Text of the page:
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Don’t Grade With a Red Pen

“Good teaching constantly asks about old understandings in new ways, calls for new applications, and draws new connections.  And good assessment does the same.”

Dr. Lorrie Shepard, Univ. of Colorado at Boulder

I attended the winter Olympics in Salt Lake City in 2002.  Our friends did a great job of videotaping the event, and I recently was in the process of transferring the memories from VCR to DVD when I discovered something.  It was Apolo Ono’s first Olympics.  I didn’t know who he really was then, but eight years later he stole the show.  And there was Al Roker.  ALL of Al Roker who is now but a shadow of a man that he was then.  What transformed these two men in the past eight years could be thought of as very separate events.  In actuality, they are both living examples of the role of assessment in a learning culture.

Dr. Lorrie Shepard is a professor in the School of Education at the University of Colorado at Boulder.  Her area of specialization is psychometrics and the uses and misuses of tests (and red pens) in educational settings.  Her article, “The Role of Assessment in a Learning Culture,” was referenced by Lyn Corno in another compelling article, “On Teaching Adaptively,” which outlines a new direction for adaptive teaching theory.  What I discovered about Dr. Shepard, as the result of further investigating her work, is that she not only is a researcher, but a practitioner.  In the teacher education program, she teaches assessment in collaboration with colleagues in content methods courses.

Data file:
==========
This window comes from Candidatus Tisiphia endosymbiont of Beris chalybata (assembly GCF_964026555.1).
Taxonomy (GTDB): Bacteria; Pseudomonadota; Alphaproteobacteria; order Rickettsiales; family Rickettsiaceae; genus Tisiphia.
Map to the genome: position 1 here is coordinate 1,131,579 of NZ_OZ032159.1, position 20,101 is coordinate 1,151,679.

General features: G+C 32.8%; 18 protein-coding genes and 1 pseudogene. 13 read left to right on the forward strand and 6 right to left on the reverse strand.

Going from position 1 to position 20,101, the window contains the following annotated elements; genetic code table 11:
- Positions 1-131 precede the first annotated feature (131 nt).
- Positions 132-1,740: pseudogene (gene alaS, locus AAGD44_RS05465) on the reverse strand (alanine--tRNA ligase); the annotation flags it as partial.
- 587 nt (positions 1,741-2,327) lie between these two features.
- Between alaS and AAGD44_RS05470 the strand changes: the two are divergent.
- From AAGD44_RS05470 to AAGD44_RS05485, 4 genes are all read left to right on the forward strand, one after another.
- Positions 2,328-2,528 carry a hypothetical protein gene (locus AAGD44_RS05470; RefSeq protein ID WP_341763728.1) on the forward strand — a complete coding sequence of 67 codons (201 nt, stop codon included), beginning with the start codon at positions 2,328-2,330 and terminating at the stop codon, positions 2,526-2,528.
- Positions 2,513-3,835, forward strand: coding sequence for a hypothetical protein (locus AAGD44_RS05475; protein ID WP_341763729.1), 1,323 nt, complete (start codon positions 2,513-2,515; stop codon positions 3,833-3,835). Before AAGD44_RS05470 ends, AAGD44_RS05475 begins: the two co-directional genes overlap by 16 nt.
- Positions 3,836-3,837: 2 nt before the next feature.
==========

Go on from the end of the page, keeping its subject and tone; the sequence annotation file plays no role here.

So what does this have to do with Apolo Ono and Al Roker?  Dr. Shepard’s social-constructivist-conceptual framework is based on an emerging paradigm that is characterized by a reformed vision of curriculum, supported by cognitive and constructivist learning theories AND assessment.  Her theme is “good assessment tasks are interchangeable with good instructional tasks.”  Apolo One and Al Roker may not have been in a traditional classroom box, but they certainly prove the tenants of a paradigm that blends learning with assessment.  Each had a challenging, interdisciplinary curriculum, one in skating/athletics and one in health/fitness, that required much more than memorizing and book learning.  Neither could learn in a vacuum.  Their learning built upon previous knowledge and understanding and constant self assessment that supported their learning and success and challenged them to continue in new ways.  This is what Dr. Shepard and many educators that share her philosophy aspire to impart every day.

The red pen is the symbol of the 20th century educational paradigm.  The red pen indicates on a recall, completion, matching, multiple choice or essay test what you did wrong.  The red pen isn’t used during instruction, only during ‘evaluation.’   A red pen is a form of measurement.  I believe it wasn’t a red pen that transformed Apolo Ono or Al Roker over the past eight years.  I believe it was asking about old understandings in new ways, calling for new applications, and drawing new connections.


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